Reflecting its more consumer-friendly nature, the 60D offers a number of creative filters, as previously seen on Canon's range of compact cameras. In addition a new feature called Basic+ applies a creative ambience to images when shooting in the Basic modes. The EOS 60D offers a range of three Auto focus modes (One Shot, AI Focus and AI Servo), and there are six preset, auto, Kelvin and custom white balance options. There are four metering modes including a 4% Spot metering mode, useful in tricky lighting conditions as an alternative to the excellent and consistent Evaluative metering system.

The menu system is now the same in design as on the EOS 550D and 7D, which in turn borrowed the design from the professional range of EOS cameras. We tested the EOS 60D with the supplied EF-S 18-200mm f/3.5-5.6 IS lens, which offers a very versatile focal range and crucially includes image stabilization. This is important for Canon, as competitors like Sony, Olympus and Pentad all offer image stabilization in their DSLRs. If you're upgrading from an older or cheaper digital EOS model and already have a lens or lenses, you can buy the 60D body-only.
The EOS 60D features the same DIGIC 4 processor as its predecessor,

which produces noticeably faster image processing, start-up and image review times, and better noise reduction in high-ISO images than older EOS cameras (jump to the Image Quality page for ISO samples). Now there's a dedicated Live View button on the rear of the camera to the right of the viewfinder. Live View can also be controlled remotely using the supplied EOS utility software, which allows you to adjust settings and capture the image from a PC.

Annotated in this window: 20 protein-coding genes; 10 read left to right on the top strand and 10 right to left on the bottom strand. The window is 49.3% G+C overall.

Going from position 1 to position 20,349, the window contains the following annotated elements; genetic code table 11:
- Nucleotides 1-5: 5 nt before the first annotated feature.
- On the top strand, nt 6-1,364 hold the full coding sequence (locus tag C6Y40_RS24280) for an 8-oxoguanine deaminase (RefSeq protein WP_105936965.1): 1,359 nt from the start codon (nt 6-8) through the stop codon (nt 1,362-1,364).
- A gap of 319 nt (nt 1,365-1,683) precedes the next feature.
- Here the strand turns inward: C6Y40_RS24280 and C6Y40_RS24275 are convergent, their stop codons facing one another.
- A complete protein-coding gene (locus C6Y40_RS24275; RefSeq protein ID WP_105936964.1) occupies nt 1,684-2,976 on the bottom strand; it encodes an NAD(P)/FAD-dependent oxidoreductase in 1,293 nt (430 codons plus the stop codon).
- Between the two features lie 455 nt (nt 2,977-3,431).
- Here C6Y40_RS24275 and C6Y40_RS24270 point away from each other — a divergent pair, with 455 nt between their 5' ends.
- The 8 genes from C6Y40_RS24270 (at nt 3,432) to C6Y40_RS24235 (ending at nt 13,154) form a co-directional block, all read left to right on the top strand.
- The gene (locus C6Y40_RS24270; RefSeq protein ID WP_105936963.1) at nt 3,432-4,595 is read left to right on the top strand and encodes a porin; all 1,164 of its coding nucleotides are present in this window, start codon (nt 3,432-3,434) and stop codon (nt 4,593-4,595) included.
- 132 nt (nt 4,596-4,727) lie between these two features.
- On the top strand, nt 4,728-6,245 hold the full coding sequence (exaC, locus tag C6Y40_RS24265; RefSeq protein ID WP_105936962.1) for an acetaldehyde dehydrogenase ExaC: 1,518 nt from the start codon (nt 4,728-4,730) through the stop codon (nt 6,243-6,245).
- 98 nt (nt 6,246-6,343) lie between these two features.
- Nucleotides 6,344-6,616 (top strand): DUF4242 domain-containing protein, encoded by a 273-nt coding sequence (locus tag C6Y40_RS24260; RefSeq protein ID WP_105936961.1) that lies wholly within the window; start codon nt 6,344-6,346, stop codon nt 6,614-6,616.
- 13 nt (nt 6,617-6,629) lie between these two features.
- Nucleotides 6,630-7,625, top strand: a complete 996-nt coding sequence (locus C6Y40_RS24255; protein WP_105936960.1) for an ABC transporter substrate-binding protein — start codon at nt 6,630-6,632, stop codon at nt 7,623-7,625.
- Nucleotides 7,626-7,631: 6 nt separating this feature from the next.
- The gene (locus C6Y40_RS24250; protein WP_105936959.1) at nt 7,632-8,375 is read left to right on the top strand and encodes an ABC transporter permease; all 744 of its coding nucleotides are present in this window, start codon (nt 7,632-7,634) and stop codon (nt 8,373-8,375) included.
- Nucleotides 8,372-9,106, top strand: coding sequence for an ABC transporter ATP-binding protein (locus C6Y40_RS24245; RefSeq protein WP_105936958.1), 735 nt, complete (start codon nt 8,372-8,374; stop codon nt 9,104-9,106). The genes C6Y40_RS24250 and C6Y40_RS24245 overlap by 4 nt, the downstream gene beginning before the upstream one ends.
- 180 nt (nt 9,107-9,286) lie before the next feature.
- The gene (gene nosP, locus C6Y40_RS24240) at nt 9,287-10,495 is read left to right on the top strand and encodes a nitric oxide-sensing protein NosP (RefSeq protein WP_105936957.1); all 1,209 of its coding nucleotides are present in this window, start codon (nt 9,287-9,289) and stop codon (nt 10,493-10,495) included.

Live View attempts to satisfy both the consumer and more technical user, with three types of focusing system on offer. The first, Quick AF, works by physically flipping the camera mirror to engage the auto-focus sensor, which then momentarily blanks the LCD screen and causes a physical sound, before the image is displayed after about 1 second. The other methods, Live AF and Live AF with Face Detection, use an image contrast auto-focus system, much like that used by point-and shoot compacts, the main benefits being the complete lack of noise during operation, and no LCD blackout. Live View is also used for the feature that will arguably generate the most interest in the Canon EOS 60D.

 its movie mode. If you turn the mode dial to the position denoted by the movie camera icon, the camera will enter Live View automatically. The EOS 60D will not automatically adjust focus during filming, but you can initiate auto focus at any time while recording a clip. The 60D contains a database of correction data for many Canon lenses and, if Peripheral Illumination Correction is enabled, automatically applies it to JPEG images. For RAW images the correction is applied later in the Digital Photo Professional software.

Once you have captured a photo, the Canon EOS 60D has an average range of options for playing, reviewing and managing your images. You can also delete an image, rotate an image, view a slideshow, protect images so that they cannot be deleted, and set various printing options. For RAW shooters, the EOS 60D features in-camera RAW image processing.

Sure enough, the Canon 60D boasts a host of new goodies including an 18MP sensor, 1080p HD movie capture with a choice of frame rates and Canon's new fill metering system. You get the same 9-point autofocus system and DIGIC 4 image processor, making it look a bit of a poor relation compared with the Canon 7D, which has a more generous 19-point AF system and dual DIGIC 4 processors.